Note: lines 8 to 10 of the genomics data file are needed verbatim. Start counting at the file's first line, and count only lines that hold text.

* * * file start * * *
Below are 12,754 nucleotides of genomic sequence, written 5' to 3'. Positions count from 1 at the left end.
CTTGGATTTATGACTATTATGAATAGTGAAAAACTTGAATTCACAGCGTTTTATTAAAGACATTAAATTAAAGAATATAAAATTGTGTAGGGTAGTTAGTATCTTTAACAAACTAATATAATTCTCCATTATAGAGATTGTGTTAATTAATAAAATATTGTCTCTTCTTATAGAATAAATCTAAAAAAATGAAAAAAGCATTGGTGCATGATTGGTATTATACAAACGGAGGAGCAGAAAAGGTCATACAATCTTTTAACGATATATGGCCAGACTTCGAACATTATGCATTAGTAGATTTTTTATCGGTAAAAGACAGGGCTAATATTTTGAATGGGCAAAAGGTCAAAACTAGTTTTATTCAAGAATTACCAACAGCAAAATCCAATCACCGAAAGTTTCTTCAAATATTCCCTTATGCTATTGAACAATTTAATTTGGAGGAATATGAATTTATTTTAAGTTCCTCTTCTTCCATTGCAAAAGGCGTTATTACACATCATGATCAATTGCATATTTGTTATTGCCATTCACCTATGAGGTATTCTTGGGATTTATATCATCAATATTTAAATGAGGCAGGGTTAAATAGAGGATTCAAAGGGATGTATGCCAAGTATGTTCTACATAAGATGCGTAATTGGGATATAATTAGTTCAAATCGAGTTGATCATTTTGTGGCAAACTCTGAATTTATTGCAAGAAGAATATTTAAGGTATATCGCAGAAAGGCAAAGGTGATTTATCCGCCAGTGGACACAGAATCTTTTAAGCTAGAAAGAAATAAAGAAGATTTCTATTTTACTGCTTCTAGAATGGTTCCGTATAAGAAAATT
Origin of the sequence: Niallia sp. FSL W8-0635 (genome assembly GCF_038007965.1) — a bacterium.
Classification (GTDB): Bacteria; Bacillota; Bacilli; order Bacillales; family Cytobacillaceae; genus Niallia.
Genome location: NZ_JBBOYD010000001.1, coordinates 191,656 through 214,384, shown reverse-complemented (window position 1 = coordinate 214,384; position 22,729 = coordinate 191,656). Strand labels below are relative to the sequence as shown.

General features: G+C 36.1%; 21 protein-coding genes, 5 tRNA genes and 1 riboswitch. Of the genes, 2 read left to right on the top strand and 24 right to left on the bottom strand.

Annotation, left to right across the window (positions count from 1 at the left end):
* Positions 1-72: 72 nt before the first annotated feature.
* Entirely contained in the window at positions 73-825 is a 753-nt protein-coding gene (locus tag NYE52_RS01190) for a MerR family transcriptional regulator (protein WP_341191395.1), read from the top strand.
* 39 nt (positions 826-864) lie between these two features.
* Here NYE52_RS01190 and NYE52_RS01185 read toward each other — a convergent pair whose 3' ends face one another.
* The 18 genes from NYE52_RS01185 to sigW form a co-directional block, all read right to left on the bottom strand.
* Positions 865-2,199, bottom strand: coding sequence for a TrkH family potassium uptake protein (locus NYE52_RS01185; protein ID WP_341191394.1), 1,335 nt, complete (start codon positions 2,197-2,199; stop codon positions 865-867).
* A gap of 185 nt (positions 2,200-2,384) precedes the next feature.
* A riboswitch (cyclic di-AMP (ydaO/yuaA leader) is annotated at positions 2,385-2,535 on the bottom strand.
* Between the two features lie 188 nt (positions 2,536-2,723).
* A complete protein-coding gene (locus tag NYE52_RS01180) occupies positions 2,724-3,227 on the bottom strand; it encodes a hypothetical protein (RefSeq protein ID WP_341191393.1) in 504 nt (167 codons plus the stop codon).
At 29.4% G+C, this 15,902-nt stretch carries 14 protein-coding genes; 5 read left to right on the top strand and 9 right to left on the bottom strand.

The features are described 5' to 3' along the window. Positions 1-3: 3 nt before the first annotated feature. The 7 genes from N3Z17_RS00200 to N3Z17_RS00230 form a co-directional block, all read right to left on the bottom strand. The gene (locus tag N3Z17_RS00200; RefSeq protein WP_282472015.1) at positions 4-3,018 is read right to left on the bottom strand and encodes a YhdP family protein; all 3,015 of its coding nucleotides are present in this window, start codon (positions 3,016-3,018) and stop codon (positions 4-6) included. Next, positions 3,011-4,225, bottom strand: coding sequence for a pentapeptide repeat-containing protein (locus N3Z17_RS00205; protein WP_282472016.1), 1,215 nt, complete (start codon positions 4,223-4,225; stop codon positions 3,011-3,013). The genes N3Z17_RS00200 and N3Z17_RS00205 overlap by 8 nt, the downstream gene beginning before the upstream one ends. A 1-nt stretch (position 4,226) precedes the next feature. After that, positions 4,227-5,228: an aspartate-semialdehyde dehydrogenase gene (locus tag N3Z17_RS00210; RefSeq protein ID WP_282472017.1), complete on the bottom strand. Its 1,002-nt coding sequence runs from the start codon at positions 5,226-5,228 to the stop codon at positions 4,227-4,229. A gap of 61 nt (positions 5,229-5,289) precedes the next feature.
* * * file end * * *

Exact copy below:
* Positions 1-72: 72 nt before the first annotated feature.
* Entirely contained in the window at positions 73-825 is a 753-nt protein-coding gene (locus tag NYE52_RS01190) for a MerR family transcriptional regulator (protein WP_341191395.1), read from the top strand.
* 39 nt (positions 826-864) lie between these two features.